Excerpts from IOC President Thomas Bach’s speech at the opening session of the European Olympic Committees General Assembly in Prague:
“We are happy that the unanimously agreed initiative of the Olympic Summit of last October before all this happened has been taken up by WADA, an initiative to make the anti-doping system more independent of sports organisations. Therefore, following up on the broad discussions we had among the leaders of the Olympic Movement at the Olympic Summit I would like to give some food for thought to the WADA working group to consider the following three proposals for further discussion:
1. A Testing and Results management organisation within WADA should be set up independent from the monitoring and regulatory functions of WADA. Sports organisations would transfer their antidoping systems to this organisation and make the funding available initially at the level of their present investment in the fight against doping. This organisation should also coordinate the work of the National Anti-Doping Agencies to ensure a streamlined, efficient and worldwide harmonised anti-doping system. Governments – who are 50 per cent shareholders of WADA – should support this organisation alongside the sports movement, both logistically and financially.
2. Within this organisation a professional Intelligence Gathering Unit should be established. This would allow WADA to be proactive. The unit could address issues with regard to the compliance of National Anti-Doping Agencies and anti-doping laboratories accredited by WADA, at the earliest possible stage. This would help to make all such institutions compliant at all times and in such a way protect the clean athletes worldwide to the same level.
3. Sanctions could be pronounced only by CAS. In such a way also the system of sanctions would be centralised, be cost efficient and lead to harmonization among all sports and among all countries. The current right to appeal such sanctions to a different chamber of CAS would be fully upheld and guaranteed.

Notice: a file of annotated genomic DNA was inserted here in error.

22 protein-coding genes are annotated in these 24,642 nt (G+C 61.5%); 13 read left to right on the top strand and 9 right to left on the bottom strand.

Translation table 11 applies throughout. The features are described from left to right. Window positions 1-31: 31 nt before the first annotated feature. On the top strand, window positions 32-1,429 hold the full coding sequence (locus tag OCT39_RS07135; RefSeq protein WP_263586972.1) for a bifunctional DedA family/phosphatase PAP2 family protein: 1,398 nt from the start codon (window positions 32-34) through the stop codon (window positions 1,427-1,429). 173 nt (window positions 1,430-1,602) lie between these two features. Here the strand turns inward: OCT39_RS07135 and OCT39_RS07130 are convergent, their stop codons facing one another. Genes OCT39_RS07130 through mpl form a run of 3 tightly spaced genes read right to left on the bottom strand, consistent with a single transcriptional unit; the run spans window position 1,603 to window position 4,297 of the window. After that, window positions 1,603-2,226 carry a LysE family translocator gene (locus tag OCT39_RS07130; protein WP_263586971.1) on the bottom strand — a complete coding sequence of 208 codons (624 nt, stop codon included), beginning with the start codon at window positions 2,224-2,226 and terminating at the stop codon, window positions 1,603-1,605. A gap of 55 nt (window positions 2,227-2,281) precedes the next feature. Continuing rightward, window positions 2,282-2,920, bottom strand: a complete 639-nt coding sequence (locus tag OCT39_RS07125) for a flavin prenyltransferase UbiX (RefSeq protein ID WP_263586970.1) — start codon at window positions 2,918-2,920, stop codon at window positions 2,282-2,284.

We are convinced that the adoption of these proposals in one or the other way would lead to a more efficient, more transparent, more streamlined, more cost efficient, more harmonized anti-doping system. It would better protect the clean athletes and enhance the credibility of sport.
The IOC, independent of this food-for-thought contribution, has already taking the first measures in this direction: WADA will lead intelligence gathering funded by the IOC to make testing in the lead up to the Olympic Games Rio de Janeiro as efficient and independent as possible. Out-of-competition testing during the Olympic Games will also be guided by this intelligence group from WADA to make it more targeted and more effective. As in previous Olympic Games, WADA observers will also supervise all aspects of the doping control programme at the Olympic Games Rio de Janeiro.”
This story first appeared in the blog, The Sport Intern. The editor is Karl-Heinz Huba of Lorsch, Germany. He can be reached at ISMG@aol.com. The article is reprinted here with permission of Huba.